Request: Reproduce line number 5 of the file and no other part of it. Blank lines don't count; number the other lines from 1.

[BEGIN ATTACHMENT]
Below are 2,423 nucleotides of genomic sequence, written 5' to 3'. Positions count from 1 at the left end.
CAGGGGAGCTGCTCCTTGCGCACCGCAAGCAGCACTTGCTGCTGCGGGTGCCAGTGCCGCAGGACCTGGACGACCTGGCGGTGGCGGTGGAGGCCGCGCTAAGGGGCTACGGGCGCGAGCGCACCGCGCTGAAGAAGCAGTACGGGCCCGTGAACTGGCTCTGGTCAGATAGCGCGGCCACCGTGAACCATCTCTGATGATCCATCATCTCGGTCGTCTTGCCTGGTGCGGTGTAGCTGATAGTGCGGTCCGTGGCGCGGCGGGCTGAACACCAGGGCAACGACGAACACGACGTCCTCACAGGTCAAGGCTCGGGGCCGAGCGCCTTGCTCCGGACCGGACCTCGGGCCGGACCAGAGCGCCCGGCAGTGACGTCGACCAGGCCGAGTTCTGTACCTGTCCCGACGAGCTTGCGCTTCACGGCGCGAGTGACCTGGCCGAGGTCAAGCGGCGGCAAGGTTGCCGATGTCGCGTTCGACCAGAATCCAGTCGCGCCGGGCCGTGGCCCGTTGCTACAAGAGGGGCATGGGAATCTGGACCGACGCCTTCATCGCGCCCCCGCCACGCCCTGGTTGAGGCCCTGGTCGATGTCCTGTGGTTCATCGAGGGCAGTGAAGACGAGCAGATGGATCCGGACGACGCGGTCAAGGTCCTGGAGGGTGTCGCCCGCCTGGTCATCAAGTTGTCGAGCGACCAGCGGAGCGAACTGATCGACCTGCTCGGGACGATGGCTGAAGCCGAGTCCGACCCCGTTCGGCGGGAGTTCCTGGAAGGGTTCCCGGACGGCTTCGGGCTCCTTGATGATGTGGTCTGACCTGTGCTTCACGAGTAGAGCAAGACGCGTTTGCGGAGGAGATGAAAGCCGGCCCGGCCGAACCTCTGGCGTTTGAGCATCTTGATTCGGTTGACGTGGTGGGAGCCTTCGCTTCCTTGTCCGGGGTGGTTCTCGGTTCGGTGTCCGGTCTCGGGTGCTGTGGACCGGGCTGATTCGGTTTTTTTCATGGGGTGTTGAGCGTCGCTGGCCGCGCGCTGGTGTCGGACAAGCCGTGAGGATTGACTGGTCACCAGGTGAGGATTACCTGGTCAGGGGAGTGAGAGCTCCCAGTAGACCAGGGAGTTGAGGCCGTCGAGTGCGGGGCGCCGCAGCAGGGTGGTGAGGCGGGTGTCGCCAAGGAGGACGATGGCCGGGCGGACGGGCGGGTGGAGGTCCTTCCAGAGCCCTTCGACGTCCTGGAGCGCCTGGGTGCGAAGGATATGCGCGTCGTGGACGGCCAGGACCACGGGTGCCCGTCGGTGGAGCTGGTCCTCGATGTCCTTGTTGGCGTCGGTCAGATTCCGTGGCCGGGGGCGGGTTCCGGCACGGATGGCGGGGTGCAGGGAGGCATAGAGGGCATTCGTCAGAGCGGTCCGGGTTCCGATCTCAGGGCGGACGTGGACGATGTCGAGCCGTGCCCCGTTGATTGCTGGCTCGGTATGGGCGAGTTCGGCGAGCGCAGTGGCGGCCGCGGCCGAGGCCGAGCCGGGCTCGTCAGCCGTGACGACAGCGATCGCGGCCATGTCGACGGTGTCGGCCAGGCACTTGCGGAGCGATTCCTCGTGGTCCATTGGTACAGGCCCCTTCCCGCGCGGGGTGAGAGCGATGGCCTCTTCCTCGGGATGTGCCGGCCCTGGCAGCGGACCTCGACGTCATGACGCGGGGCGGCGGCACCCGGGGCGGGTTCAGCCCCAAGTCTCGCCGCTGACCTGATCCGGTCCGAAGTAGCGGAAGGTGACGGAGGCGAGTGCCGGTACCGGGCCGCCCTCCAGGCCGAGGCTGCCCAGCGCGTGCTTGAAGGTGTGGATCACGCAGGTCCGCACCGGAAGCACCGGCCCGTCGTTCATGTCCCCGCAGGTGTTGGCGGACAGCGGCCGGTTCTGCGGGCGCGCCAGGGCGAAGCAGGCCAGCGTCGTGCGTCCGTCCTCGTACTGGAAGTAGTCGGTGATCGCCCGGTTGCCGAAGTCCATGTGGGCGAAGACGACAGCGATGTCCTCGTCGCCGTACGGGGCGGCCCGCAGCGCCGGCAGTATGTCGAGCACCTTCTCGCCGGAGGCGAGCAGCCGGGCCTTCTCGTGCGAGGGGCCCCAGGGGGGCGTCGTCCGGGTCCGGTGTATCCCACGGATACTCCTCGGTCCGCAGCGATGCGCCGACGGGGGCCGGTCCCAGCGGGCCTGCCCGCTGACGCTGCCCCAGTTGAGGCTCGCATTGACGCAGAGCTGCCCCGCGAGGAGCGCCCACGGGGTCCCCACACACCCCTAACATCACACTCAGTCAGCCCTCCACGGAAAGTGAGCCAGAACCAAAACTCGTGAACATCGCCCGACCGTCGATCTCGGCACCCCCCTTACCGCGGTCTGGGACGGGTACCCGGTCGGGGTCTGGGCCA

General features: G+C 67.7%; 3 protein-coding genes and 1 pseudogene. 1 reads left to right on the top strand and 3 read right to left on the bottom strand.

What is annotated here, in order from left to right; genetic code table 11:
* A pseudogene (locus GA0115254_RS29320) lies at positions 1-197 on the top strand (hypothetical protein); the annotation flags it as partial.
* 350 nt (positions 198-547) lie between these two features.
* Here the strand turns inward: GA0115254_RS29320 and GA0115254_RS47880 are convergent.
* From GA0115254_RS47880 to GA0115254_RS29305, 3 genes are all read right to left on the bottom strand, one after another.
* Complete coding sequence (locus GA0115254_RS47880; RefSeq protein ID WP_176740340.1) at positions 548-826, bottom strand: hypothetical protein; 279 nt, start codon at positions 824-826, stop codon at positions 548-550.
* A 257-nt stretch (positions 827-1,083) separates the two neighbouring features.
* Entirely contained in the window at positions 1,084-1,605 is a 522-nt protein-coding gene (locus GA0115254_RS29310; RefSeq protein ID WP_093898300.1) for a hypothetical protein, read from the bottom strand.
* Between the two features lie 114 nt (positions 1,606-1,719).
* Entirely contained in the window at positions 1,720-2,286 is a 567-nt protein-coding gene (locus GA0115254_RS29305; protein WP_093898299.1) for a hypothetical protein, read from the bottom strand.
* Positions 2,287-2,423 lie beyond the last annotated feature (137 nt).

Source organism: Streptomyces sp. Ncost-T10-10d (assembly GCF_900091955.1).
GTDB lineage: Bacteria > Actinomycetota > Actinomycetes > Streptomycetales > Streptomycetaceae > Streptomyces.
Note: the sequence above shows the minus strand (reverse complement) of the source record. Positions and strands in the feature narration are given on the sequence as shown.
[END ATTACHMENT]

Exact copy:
* A pseudogene (locus GA0115254_RS29320) lies at positions 1-197 on the top strand (hypothetical protein); the annotation flags it as partial.